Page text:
Br’er Fox is short, skinny, cunning, quick on his feet, and generally a nasty guy. His partner-in-crime is taller, bigger, slow-witted, lumbering, and is usually a pretty pleasant person. Their dynamic is not dissimilar to Yzma and Kronk from The Emperor’s New Groove: the former purely ego-driven to kill the hero with a complex plan just to prove how smart he is, whereas the latter is not as dumb as he lets on, not even really villainous…like he just wandered in and just kind of found himself working alongside the bad guy. Sure, Br’er Bear wants to kill Br’er Rabbit by knocking his head clean off as payback for making him look dumb, but that’s all it is, payback.

These two are easily the closest thing Disney has to having Looney Tunes. Like Elmer, Bugs, and Daffy, their relationship is that of hunter and prey, but it’s the interpersonal interactions that make the comedy sing. Br’er Fox may be hankering for rabbit stew, but he’s far more interested in proving he’s smarter than the bunny. He regards Br’er Bear as a useful idiot with the muscle to help carry out his plans. Br’er Rabbit thinks Br’er Fox is no big deal even though the two are fairly evenly matched in wits, and if he weren’t so selfish, he and Br’er Bear might’ve been good friends in another timeline. Lastly, Br’er Bear is a touch annoyed with the hyperactive fox with his complicated plans, but helps him out like the nice guy he is, because he, too, wants to enact revenge on the obnoxious hare.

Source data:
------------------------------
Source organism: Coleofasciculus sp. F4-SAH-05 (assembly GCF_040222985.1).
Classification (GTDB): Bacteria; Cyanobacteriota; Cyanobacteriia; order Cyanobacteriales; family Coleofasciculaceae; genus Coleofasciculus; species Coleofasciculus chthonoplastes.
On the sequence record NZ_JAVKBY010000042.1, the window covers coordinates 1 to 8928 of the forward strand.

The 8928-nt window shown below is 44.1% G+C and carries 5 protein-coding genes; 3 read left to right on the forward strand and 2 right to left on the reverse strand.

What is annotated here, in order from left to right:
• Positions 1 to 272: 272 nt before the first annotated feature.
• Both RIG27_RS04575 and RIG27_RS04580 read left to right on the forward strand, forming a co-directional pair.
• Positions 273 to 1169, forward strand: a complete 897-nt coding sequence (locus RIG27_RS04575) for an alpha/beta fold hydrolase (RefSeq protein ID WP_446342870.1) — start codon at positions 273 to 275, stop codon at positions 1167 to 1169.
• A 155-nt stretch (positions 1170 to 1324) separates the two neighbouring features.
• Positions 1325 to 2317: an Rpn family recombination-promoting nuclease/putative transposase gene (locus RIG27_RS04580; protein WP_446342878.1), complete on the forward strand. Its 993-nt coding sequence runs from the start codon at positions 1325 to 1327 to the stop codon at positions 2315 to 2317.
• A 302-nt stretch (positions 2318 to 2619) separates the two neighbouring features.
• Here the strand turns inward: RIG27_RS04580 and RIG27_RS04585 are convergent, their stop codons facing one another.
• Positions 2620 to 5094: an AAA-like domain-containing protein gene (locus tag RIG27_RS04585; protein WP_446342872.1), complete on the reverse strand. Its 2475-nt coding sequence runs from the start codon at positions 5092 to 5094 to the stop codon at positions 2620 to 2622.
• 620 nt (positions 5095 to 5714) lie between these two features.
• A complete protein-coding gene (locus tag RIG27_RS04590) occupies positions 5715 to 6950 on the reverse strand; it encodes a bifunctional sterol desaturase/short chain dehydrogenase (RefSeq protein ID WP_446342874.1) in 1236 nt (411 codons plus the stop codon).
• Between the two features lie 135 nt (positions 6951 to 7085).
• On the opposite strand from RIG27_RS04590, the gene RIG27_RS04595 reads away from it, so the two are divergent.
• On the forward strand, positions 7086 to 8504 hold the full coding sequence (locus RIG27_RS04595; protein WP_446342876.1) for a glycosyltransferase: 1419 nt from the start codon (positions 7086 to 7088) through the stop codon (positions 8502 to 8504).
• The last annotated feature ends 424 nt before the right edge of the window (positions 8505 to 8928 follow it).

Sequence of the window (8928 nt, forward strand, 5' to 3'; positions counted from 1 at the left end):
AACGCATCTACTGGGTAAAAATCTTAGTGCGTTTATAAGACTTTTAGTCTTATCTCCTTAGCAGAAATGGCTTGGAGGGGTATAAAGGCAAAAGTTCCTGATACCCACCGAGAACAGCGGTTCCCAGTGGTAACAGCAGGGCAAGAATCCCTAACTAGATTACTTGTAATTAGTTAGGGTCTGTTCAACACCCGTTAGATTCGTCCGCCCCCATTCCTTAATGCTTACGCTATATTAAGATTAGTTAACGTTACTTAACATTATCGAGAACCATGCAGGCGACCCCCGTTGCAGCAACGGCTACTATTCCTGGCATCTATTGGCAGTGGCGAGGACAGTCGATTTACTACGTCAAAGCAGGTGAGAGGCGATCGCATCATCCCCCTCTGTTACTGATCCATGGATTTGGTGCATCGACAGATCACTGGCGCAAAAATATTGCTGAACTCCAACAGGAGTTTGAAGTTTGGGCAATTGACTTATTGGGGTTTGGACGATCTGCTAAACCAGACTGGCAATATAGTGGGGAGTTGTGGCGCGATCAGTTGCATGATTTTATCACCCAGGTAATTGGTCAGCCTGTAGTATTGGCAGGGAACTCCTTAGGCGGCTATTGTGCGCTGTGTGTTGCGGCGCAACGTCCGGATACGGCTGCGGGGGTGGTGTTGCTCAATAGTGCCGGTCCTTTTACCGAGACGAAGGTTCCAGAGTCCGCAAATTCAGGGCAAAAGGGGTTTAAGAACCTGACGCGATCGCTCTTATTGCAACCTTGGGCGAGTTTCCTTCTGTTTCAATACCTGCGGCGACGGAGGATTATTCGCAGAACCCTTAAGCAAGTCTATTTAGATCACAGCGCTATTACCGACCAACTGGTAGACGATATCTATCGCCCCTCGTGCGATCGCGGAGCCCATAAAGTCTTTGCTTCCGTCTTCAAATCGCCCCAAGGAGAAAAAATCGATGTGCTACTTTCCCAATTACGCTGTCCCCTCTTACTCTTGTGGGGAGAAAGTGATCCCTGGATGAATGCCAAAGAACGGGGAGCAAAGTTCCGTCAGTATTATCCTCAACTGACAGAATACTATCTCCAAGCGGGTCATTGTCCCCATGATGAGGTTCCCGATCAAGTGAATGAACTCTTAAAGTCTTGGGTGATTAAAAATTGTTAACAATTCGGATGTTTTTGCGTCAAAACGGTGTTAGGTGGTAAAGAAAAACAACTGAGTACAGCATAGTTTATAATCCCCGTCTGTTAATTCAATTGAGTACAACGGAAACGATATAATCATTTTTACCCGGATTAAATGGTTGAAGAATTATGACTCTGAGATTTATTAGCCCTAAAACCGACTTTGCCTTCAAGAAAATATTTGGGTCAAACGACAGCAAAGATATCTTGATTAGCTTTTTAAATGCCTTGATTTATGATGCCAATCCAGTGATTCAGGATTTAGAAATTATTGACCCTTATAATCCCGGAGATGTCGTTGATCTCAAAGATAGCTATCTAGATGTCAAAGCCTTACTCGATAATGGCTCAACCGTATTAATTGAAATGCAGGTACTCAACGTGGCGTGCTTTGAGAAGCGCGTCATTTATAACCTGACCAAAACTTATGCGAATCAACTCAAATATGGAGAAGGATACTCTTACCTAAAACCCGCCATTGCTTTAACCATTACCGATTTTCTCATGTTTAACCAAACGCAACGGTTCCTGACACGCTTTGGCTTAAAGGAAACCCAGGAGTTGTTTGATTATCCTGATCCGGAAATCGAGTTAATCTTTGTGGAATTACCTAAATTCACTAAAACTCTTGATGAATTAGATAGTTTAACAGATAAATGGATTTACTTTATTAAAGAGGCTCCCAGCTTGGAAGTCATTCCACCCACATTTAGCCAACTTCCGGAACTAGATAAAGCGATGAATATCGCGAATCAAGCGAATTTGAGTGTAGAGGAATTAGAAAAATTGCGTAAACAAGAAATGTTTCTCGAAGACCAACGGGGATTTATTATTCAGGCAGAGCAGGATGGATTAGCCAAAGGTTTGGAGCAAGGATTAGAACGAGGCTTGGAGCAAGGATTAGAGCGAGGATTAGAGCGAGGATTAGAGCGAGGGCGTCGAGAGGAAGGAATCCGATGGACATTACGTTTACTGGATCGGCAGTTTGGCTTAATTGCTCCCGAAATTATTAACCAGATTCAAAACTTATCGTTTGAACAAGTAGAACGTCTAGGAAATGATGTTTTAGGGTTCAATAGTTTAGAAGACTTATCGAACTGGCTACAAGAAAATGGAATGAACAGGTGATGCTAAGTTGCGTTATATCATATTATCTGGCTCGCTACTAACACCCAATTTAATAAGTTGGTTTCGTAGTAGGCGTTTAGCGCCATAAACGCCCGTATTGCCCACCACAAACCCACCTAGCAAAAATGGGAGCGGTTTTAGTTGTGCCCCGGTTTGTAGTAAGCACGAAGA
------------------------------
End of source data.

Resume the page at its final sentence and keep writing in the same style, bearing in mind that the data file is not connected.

I’ve loved these two since I first rode Splash Mountain way back in 1999. And I keep hoping against hope that despite the controversial history of Song of the South, Disney should keep trying to utilize these two in some way, hard as they try to shove the movie back in the closet. Maybe make a short-form series on Disney+, akin to Chip n’ Dale: Park Life. They deserve better.